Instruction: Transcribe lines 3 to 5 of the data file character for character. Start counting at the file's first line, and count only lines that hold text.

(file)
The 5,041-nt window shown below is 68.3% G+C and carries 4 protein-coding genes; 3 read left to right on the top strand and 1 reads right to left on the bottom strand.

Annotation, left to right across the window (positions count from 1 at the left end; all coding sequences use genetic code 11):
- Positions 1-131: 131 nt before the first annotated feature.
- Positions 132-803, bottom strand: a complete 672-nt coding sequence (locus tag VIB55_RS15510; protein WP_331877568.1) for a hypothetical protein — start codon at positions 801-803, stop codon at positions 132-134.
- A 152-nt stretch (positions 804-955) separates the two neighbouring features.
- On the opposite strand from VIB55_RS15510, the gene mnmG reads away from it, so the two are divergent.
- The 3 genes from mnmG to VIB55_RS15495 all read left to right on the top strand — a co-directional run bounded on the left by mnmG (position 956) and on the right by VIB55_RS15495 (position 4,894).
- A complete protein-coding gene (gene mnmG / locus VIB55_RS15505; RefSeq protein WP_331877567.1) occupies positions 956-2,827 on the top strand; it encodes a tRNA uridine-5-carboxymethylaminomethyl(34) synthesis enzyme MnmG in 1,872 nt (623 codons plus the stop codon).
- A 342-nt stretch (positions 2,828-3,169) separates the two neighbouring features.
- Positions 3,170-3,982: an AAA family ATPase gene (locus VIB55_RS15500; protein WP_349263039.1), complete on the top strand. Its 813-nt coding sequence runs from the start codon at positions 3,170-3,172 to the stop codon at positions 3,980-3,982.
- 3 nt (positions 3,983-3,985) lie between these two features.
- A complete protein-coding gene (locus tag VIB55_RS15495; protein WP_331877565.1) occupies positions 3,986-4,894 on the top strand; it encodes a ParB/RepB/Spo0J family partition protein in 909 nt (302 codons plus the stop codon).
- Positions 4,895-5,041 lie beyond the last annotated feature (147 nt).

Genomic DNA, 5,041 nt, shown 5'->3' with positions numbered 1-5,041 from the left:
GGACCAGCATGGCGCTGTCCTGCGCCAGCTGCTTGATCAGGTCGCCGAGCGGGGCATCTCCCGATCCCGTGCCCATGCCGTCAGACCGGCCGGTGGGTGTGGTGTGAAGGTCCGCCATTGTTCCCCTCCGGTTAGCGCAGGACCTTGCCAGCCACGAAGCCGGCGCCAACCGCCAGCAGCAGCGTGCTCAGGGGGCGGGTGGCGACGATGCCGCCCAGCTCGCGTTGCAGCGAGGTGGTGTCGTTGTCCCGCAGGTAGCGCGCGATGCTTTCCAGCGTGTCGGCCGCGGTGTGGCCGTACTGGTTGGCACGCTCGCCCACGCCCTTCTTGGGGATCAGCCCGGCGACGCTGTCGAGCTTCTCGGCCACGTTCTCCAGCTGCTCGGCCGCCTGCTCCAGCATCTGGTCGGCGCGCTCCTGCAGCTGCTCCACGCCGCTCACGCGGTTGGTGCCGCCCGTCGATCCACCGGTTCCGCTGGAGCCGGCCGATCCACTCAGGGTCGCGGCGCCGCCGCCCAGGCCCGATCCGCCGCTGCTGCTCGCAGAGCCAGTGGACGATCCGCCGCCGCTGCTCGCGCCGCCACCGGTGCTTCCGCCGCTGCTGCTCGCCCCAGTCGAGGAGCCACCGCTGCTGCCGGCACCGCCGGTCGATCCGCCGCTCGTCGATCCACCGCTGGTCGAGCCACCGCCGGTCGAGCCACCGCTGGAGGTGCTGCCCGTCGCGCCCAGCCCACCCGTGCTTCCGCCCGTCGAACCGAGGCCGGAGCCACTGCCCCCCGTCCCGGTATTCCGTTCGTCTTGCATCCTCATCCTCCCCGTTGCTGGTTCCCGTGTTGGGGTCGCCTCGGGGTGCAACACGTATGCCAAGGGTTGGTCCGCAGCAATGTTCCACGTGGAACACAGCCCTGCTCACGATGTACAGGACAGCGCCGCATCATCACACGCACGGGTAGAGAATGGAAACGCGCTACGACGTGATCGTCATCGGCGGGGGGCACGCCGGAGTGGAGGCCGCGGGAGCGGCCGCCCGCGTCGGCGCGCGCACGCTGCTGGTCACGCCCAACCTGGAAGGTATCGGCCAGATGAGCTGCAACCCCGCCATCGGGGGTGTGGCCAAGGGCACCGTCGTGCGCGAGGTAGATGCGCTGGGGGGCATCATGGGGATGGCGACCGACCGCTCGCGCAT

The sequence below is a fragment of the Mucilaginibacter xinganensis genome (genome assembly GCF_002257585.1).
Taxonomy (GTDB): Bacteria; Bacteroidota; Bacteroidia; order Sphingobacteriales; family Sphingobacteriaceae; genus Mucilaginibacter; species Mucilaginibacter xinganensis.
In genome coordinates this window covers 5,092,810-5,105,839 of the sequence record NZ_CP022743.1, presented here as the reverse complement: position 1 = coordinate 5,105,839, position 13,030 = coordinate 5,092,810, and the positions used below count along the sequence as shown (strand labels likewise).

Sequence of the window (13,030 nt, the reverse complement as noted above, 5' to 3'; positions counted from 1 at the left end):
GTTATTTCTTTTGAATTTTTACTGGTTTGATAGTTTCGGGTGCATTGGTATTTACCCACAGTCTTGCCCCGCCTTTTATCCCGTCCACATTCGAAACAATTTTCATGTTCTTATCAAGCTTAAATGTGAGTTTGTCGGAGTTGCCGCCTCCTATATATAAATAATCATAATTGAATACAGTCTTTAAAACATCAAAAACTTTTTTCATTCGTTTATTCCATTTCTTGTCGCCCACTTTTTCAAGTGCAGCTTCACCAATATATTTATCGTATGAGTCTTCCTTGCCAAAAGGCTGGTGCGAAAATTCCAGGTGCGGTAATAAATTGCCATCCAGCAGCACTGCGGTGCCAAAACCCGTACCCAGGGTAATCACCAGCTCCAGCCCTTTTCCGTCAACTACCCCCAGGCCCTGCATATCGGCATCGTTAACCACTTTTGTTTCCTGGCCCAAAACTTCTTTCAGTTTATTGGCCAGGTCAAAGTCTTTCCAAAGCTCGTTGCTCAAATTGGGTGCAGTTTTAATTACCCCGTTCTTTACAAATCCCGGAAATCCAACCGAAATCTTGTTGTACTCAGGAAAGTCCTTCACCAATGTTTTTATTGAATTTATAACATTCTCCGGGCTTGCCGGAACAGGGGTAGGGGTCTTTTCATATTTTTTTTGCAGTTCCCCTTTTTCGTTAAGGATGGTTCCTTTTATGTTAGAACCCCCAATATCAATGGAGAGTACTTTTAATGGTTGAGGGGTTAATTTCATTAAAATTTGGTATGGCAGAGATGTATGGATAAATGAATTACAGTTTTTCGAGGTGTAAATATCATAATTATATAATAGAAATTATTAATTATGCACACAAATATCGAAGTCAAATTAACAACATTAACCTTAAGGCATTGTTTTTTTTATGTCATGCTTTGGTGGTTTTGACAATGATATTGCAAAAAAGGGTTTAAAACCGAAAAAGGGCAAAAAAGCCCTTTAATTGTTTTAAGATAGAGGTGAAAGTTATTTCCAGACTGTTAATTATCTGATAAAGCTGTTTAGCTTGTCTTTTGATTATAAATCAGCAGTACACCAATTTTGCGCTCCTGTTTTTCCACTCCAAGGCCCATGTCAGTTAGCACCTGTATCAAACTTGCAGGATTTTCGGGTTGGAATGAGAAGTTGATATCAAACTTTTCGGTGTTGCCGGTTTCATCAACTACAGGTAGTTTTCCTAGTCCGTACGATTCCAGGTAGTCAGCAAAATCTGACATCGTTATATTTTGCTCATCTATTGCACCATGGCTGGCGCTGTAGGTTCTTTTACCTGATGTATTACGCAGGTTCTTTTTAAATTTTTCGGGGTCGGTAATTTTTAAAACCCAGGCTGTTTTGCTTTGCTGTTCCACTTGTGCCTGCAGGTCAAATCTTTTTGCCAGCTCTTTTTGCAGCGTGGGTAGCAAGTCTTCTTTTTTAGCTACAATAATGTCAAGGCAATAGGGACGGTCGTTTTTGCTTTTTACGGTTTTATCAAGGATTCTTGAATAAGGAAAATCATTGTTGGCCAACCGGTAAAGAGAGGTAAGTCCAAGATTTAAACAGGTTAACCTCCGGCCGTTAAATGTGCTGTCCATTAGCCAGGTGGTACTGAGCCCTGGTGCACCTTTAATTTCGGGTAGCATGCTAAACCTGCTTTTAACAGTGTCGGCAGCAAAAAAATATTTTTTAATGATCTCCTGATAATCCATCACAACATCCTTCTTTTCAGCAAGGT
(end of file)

- Positions 1-131: 131 nt before the first annotated feature.
- Positions 132-803, bottom strand: a complete 672-nt coding sequence (locus tag VIB55_RS15510; protein WP_331877568.1) for a hypothetical protein — start codon at positions 801-803, stop codon at positions 132-134.
- A 152-nt stretch (positions 804-955) separates the two neighbouring features.